Mukasey defends memo writers
Attorney General Michael B. Mukasey is defending former government lawyers who drew up the legal basis of the Bush administration's use of harsh interrogation methods against terror suspects.
He told Boston College Law School graduates yesterday that lawyers doing their part to protect the country in the aftermath of the Sept. 11 attacks should not now be held liable or face criminal charges for doing so.
He mentioned no names, but former Deputy Assistant Attorney General John Yoo is facing at least one civil lawsuit and demands for his firing from Berkeley Law School over the memos concluding that the president has broad wartime authority that domestic law and international bans on torture do not limit. One memo defined torture under U.S. law as covering "only extreme acts" causing pain similar in intensity to that caused by organ failure or accompanying death.
At the ceremony, according to his prepared remarks, Mr. Mukasey lambasted critics seeking to bring lawsuits or charges, saying "the rhetoric of these discussions is hostile and unforgiving."
Warning issued on aphrodisiac
NEW YORK — Health officials are warning New Yorkers to stay away from an illegal aphrodisiac made from toad venom after the product apparently killed a man.
The city's poison control center issued the warning yesterday after receiving a hospital report that a 35-year-old man who ingested the hard, brown substance, which contains chemicals that can disrupt heart rhythms, died earlier this month.
The product is sold under names including Piedra, Love Stone, Jamaican Stone, Black Stone and Chinese Rock at sex shops and neighborhood stores. It is banned by the Food and Drug Administration. City health officials said the victim, whose identity was not released, was admitted to the hospital complaining of chest and abdominal pain. He died two days later.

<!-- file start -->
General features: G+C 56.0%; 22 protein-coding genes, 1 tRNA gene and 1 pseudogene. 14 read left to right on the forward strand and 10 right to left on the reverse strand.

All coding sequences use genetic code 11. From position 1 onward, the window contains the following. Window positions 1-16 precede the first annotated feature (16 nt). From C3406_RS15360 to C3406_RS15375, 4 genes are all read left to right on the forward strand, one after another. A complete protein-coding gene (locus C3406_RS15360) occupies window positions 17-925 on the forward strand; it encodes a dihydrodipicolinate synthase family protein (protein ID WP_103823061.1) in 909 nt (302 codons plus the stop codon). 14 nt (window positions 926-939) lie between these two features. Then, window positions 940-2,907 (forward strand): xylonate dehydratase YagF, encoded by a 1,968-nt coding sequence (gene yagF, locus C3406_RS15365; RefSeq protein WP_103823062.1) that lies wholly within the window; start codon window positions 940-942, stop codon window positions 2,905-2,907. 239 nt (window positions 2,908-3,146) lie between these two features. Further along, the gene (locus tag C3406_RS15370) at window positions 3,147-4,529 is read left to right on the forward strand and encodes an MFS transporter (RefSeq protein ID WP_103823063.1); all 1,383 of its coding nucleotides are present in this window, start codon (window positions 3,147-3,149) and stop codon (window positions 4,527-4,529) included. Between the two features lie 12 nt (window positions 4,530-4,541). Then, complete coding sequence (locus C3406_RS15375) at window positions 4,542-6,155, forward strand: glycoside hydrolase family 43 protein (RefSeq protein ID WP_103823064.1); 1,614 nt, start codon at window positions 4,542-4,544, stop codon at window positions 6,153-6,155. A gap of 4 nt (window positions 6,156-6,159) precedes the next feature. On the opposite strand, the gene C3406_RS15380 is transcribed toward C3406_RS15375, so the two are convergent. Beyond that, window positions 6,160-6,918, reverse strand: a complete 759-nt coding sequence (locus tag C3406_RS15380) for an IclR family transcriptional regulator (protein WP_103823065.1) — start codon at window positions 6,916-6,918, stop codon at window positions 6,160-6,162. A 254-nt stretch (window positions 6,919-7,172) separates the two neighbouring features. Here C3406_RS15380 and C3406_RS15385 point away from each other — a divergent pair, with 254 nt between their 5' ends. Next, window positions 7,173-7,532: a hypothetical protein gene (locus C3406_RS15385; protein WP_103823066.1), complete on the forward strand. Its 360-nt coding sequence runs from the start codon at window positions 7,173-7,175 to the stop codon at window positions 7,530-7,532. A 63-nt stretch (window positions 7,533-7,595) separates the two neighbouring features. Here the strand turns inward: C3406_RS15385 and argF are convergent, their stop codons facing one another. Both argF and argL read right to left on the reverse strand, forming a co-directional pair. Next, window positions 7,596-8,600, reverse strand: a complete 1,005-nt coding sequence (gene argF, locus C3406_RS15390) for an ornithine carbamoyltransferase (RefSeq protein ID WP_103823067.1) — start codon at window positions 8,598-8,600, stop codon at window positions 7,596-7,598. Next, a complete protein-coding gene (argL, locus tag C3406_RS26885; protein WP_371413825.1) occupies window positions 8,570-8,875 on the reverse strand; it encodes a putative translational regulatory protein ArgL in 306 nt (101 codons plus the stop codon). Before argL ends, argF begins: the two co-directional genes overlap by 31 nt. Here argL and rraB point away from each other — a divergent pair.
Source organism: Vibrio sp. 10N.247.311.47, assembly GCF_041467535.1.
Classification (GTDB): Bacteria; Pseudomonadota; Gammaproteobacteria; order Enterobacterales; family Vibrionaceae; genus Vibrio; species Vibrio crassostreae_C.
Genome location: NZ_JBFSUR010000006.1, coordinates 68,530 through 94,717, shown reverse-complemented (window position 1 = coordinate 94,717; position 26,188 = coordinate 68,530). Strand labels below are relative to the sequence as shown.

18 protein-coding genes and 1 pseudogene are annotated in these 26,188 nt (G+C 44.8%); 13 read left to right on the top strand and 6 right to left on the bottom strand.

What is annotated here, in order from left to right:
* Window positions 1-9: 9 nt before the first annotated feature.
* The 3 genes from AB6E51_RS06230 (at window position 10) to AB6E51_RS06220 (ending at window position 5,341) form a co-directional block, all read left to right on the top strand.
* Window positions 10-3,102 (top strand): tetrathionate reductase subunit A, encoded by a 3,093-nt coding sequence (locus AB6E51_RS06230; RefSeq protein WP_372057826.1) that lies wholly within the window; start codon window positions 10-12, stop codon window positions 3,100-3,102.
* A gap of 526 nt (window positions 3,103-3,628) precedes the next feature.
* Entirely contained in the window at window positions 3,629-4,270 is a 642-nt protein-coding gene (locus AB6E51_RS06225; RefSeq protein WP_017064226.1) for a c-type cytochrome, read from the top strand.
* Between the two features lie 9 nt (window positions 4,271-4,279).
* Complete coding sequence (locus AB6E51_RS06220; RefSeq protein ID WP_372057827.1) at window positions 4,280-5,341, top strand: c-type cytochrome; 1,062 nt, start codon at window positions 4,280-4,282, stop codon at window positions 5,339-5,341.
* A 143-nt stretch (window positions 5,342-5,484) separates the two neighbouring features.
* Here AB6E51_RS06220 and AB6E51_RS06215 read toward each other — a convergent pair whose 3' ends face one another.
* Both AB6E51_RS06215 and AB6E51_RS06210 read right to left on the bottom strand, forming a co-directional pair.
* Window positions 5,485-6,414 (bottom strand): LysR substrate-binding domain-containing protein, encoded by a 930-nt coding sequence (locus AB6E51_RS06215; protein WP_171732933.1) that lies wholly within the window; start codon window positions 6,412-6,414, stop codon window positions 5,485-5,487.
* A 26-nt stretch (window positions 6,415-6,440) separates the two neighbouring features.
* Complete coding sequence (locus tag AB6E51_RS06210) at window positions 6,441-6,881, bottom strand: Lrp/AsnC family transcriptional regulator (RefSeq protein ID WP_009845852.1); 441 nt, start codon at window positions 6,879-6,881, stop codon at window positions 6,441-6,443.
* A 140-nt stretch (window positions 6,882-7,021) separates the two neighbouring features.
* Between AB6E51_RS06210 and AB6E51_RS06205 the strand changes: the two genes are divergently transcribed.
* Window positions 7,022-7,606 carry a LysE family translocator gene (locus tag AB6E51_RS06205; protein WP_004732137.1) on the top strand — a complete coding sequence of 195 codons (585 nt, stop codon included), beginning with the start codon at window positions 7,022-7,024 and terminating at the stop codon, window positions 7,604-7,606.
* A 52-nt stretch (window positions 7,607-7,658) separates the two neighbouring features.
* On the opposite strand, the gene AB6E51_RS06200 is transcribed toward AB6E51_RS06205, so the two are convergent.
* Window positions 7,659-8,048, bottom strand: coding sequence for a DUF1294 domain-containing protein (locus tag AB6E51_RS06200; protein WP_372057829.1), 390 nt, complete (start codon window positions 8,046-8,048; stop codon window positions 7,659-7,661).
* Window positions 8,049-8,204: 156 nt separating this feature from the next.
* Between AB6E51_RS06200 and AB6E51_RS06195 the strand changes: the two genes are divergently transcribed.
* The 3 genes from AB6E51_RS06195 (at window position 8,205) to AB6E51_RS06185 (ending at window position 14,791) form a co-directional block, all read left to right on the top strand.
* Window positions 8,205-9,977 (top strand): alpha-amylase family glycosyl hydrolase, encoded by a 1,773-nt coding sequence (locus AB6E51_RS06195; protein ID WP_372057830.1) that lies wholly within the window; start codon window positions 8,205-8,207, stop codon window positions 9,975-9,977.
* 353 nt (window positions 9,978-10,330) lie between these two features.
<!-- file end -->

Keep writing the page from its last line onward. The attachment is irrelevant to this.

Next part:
Soldier earns Medal of Honor
A Pennsylvania soldier who jumped on a grenade in Iraq to save the lives of his comrades at the cost of his own will be awarded the Medal of Honor.
The nation's highest military honor will be given to 19-year-old Army Pfc. Ross McGinnis of Knox, Pa., on June 2, the White House said yesterday.
Pfc. McGinnis "distinguished himself by extraordinary heroism," White House deputy press secretary Tony Fratto said.
He was in the gunner's hatch of a Humvee on Dec. 4, 2006, when a grenade sailed past and into the vehicle where four other soldiers sat. Pfc. McGinnis shouted a warning, then jumped on the grenade while it was lodged near the vehicle's radio. It blew up and killed him.
Lt. Col. Anne Edgecomb, an Army spokeswoman, said he easily could have saved himself.
"The instinct is, 'jump out of the vehicle,' but his four buddies were in the vehicle with him," she said. His jumping on the grenade "saved their lives."
Crane collapse kills 1, hurts 3
IATAN, Mo. — An 800-ton crane collapsed yesterday at a construction site near a Kansas City Power & Light power plant, killing one worker and injuring three others, authorities said.
The victims were contract employees working on a new coal-fired plant at the site, utility spokesman Matt Tidwell said.
The crane tipped over and crumpled around 7:30 a.m. KCPL said the accident occurred as the crane was lowering its boom, which extended about 15 stories high, after workers had determined wind speeds were too strong for safe operation. The crane was not bearing any load at the time.
The names of the victims were not immediately released. One survivor was released from the hospital and the other two have injuries that are not considered life-threatening.
FCC could regulate cancellation fees
The head of the Federal Communications Commission said yesterday he wants to regulate fees charged to cell phone users who cancel their wireless contracts early.
At a news conference, FCC Chairman Kevin Martin would not say whether he endorses an industry plan to help consumers avoid early termination fees as detailed by the Associated Press earlier this week.
But Mr. Martin said he supports regulating the fees at a federal level, even if it affects a series of class-action lawsuits against carriers in state courts.
Consumers would benefit from a national standard that addresses many of the problems with the current fees system more than "a potential lawsuit that might only affect and impact consumers in one particular state," he said.
From wire dispatches and staff reports